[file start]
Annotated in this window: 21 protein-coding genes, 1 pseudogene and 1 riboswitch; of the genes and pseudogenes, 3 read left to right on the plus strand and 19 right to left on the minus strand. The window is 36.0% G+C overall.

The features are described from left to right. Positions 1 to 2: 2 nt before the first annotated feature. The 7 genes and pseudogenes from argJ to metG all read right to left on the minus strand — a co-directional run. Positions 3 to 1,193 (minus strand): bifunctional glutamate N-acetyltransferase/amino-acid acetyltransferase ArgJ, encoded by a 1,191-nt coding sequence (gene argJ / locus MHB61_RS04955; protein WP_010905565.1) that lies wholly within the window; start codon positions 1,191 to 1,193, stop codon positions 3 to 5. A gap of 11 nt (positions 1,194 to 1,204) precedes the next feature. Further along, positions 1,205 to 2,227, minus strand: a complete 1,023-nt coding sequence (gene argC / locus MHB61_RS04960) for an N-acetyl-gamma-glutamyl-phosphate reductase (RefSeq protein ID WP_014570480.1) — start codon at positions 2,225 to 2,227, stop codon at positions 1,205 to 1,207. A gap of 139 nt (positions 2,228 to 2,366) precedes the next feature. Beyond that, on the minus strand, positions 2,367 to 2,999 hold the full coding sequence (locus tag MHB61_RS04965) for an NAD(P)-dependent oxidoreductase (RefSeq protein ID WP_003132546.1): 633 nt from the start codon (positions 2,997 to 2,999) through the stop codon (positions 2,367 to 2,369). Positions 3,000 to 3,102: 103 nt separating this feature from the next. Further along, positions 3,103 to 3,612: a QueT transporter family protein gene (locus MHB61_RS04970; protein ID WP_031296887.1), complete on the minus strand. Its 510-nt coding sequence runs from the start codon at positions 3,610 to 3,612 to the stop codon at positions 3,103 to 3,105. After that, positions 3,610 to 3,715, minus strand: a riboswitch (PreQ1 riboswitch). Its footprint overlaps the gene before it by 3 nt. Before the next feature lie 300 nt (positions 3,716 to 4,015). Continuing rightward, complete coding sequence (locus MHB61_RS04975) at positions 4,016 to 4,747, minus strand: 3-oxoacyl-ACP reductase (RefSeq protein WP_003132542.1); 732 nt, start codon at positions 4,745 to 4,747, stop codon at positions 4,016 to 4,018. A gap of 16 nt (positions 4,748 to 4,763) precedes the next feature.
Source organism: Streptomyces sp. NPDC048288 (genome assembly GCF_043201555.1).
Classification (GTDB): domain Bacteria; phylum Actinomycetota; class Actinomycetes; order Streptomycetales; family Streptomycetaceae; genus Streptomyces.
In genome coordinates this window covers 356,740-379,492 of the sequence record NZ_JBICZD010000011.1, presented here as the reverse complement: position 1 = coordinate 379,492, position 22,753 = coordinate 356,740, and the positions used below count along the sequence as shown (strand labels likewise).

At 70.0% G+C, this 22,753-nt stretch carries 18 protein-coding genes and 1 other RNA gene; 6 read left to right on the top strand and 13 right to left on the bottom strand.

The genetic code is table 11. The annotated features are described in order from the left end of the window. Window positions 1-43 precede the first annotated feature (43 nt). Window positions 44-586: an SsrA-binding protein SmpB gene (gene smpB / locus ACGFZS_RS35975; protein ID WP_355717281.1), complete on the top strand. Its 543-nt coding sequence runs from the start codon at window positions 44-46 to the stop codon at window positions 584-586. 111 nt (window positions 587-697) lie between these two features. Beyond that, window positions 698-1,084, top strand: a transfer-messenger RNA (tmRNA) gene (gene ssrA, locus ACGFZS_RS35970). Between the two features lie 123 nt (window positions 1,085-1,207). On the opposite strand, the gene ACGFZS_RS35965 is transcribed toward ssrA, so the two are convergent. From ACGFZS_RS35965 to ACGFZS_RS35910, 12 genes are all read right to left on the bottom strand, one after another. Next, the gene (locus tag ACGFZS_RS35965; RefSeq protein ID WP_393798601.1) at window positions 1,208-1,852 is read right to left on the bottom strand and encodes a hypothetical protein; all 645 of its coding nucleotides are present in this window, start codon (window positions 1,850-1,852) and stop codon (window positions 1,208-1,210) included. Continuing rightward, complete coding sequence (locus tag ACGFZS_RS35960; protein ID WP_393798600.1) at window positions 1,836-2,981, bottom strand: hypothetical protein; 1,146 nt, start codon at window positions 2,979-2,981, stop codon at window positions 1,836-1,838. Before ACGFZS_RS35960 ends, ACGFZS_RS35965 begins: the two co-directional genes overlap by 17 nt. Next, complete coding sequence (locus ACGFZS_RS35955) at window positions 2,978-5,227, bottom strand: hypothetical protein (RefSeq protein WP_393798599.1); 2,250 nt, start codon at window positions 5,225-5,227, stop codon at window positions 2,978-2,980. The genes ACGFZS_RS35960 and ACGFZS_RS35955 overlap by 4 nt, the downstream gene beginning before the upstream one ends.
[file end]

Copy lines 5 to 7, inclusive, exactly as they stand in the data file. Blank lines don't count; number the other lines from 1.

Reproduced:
In genome coordinates this window covers 356,740-379,492 of the sequence record NZ_JBICZD010000011.1, presented here as the reverse complement: position 1 = coordinate 379,492, position 22,753 = coordinate 356,740, and the positions used below count along the sequence as shown (strand labels likewise).

At 70.0% G+C, this 22,753-nt stretch carries 18 protein-coding genes and 1 other RNA gene; 6 read left to right on the top strand and 13 right to left on the bottom strand.

The genetic code is table 11. The annotated features are described in order from the left end of the window. Window positions 1-43 precede the first annotated feature (43 nt). Window positions 44-586: an SsrA-binding protein SmpB gene (gene smpB / locus ACGFZS_RS35975; protein ID WP_355717281.1), complete on the top strand. Its 543-nt coding sequence runs from the start codon at window positions 44-46 to the stop codon at window positions 584-586. 111 nt (window positions 587-697) lie between these two features. Beyond that, window positions 698-1,084, top strand: a transfer-messenger RNA (tmRNA) gene (gene ssrA, locus ACGFZS_RS35970). Between the two features lie 123 nt (window positions 1,085-1,207). On the opposite strand, the gene ACGFZS_RS35965 is transcribed toward ssrA, so the two are convergent. From ACGFZS_RS35965 to ACGFZS_RS35910, 12 genes are all read right to left on the bottom strand, one after another. Next, the gene (locus tag ACGFZS_RS35965; RefSeq protein ID WP_393798601.1) at window positions 1,208-1,852 is read right to left on the bottom strand and encodes a hypothetical protein; all 645 of its coding nucleotides are present in this window, start codon (window positions 1,850-1,852) and stop codon (window positions 1,208-1,210) included. Continuing rightward, complete coding sequence (locus tag ACGFZS_RS35960; protein ID WP_393798600.1) at window positions 1,836-2,981, bottom strand: hypothetical protein; 1,146 nt, start codon at window positions 2,979-2,981, stop codon at window positions 1,836-1,838. Before ACGFZS_RS35960 ends, ACGFZS_RS35965 begins: the two co-directional genes overlap by 17 nt. Next, complete coding sequence (locus ACGFZS_RS35955) at window positions 2,978-5,227, bottom strand: hypothetical protein (RefSeq protein WP_393798599.1); 2,250 nt, start codon at window positions 5,225-5,227, stop codon at window positions 2,978-2,980. The genes ACGFZS_RS35960 and ACGFZS_RS35955 overlap by 4 nt, the downstream gene beginning before the upstream one ends.